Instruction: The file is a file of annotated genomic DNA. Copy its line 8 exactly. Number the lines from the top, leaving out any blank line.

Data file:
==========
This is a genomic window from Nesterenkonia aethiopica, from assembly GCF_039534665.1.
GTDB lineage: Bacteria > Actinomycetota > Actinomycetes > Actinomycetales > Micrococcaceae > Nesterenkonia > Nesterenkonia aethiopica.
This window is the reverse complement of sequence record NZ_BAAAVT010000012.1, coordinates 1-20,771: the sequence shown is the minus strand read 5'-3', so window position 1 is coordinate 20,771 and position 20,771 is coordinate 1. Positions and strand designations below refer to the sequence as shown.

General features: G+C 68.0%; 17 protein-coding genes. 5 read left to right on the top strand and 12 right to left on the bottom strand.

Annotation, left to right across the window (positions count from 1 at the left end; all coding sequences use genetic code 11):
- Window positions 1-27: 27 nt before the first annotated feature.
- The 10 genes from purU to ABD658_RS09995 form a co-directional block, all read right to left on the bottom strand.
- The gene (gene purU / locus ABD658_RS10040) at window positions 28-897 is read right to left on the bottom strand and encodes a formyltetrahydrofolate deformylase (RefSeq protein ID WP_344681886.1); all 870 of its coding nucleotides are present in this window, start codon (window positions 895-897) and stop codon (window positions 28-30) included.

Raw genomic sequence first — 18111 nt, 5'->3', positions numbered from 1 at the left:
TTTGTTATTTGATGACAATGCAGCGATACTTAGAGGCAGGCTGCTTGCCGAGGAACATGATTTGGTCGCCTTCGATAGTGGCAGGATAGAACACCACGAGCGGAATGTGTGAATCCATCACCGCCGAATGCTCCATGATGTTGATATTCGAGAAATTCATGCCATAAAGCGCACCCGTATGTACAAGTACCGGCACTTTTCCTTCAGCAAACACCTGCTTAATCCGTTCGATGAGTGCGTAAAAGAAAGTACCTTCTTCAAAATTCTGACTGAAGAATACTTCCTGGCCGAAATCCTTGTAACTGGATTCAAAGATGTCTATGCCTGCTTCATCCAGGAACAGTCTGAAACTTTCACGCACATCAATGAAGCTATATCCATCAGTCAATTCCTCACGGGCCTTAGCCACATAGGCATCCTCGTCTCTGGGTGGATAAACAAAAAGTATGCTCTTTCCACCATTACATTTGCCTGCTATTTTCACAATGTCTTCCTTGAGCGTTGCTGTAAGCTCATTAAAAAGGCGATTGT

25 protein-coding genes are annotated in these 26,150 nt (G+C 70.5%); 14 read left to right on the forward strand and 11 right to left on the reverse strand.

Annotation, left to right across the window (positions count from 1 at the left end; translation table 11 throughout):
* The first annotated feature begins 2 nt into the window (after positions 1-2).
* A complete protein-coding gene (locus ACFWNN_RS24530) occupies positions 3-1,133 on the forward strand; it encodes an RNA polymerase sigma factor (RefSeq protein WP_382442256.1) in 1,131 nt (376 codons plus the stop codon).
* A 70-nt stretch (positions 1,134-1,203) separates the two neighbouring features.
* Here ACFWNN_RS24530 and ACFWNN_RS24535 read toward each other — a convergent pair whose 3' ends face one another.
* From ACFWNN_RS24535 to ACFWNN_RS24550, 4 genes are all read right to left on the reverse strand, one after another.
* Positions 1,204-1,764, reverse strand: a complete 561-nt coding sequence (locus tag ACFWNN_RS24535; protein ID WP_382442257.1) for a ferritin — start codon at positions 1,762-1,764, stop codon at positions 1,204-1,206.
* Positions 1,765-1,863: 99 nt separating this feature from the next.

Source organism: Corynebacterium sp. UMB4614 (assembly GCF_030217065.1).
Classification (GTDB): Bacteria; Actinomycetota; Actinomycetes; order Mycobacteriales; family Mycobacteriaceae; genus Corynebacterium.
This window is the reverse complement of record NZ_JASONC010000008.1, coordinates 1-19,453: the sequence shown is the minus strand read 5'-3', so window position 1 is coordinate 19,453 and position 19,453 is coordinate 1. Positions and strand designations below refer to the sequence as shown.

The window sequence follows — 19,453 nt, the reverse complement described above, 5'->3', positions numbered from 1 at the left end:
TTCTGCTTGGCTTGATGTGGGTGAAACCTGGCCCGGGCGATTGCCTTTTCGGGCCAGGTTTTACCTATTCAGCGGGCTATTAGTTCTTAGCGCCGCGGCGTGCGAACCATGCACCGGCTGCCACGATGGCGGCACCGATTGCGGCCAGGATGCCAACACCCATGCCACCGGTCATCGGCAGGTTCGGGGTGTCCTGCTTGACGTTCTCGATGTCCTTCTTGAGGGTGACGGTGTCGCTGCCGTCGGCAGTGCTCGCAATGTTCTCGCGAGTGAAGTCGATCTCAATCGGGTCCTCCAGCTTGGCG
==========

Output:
- The gene (gene purU / locus ABD658_RS10040) at window positions 28-897 is read right to left on the bottom strand and encodes a formyltetrahydrofolate deformylase (RefSeq protein ID WP_344681886.1); all 870 of its coding nucleotides are present in this window, start codon (window positions 895-897) and stop codon (window positions 28-30) included.